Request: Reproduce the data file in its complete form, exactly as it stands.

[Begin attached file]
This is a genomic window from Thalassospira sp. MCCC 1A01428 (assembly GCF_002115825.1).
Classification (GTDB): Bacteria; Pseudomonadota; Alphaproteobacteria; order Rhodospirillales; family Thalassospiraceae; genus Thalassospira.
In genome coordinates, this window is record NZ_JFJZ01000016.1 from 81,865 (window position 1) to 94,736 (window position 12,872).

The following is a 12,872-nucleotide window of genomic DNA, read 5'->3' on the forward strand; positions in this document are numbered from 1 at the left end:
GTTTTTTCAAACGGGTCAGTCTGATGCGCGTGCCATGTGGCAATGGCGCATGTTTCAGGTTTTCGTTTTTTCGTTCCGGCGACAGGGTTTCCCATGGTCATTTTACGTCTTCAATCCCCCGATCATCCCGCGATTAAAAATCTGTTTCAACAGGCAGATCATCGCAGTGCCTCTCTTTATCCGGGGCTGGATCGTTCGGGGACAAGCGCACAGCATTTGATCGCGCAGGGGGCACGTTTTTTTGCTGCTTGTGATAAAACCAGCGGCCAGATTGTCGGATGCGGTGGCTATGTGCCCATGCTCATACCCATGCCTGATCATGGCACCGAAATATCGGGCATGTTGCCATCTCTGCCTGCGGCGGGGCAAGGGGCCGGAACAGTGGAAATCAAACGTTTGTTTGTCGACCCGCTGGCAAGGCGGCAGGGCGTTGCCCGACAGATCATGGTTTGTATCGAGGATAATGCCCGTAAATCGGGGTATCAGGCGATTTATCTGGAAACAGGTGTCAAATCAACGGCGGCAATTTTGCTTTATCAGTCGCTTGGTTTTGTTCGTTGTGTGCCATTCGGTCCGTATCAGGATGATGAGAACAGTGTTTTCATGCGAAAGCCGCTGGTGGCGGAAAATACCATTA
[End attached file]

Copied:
This is a genomic window from Thalassospira sp. MCCC 1A01428 (assembly GCF_002115825.1).
Classification (GTDB): Bacteria; Pseudomonadota; Alphaproteobacteria; order Rhodospirillales; family Thalassospiraceae; genus Thalassospira.
In genome coordinates, this window is record NZ_JFJZ01000016.1 from 81,865 (window position 1) to 94,736 (window position 12,872).

The following is a 12,872-nucleotide window of genomic DNA, read 5'->3' on the forward strand; positions in this document are numbered from 1 at the left end:
GTTTTTTCAAACGGGTCAGTCTGATGCGCGTGCCATGTGGCAATGGCGCATGTTTCAGGTTTTCGTTTTTTCGTTCCGGCGACAGGGTTTCCCATGGTCATTTTACGTCTTCAATCCCCCGATCATCCCGCGATTAAAAATCTGTTTCAACAGGCAGATCATCGCAGTGCCTCTCTTTATCCGGGGCTGGATCGTTCGGGGACAAGCGCACAGCATTTGATCGCGCAGGGGGCACGTTTTTTTGCTGCTTGTGATAAAACCAGCGGCCAGATTGTCGGATGCGGTGGCTATGTGCCCATGCTCATACCCATGCCTGATCATGGCACCGAAATATCGGGCATGTTGCCATCTCTGCCTGCGGCGGGGCAAGGGGCCGGAACAGTGGAAATCAAACGTTTGTTTGTCGACCCGCTGGCAAGGCGGCAGGGCGTTGCCCGACAGATCATGGTTTGTATCGAGGATAATGCCCGTAAATCGGGGTATCAGGCGATTTATCTGGAAACAGGTGTCAAATCAACGGCGGCAATTTTGCTTTATCAGTCGCTTGGTTTTGTTCGTTGTGTGCCATTCGGTCCGTATCAGGATGATGAGAACAGTGTTTTCATGCGAAAGCCGCTGGTGGCGGAAAATACCATTA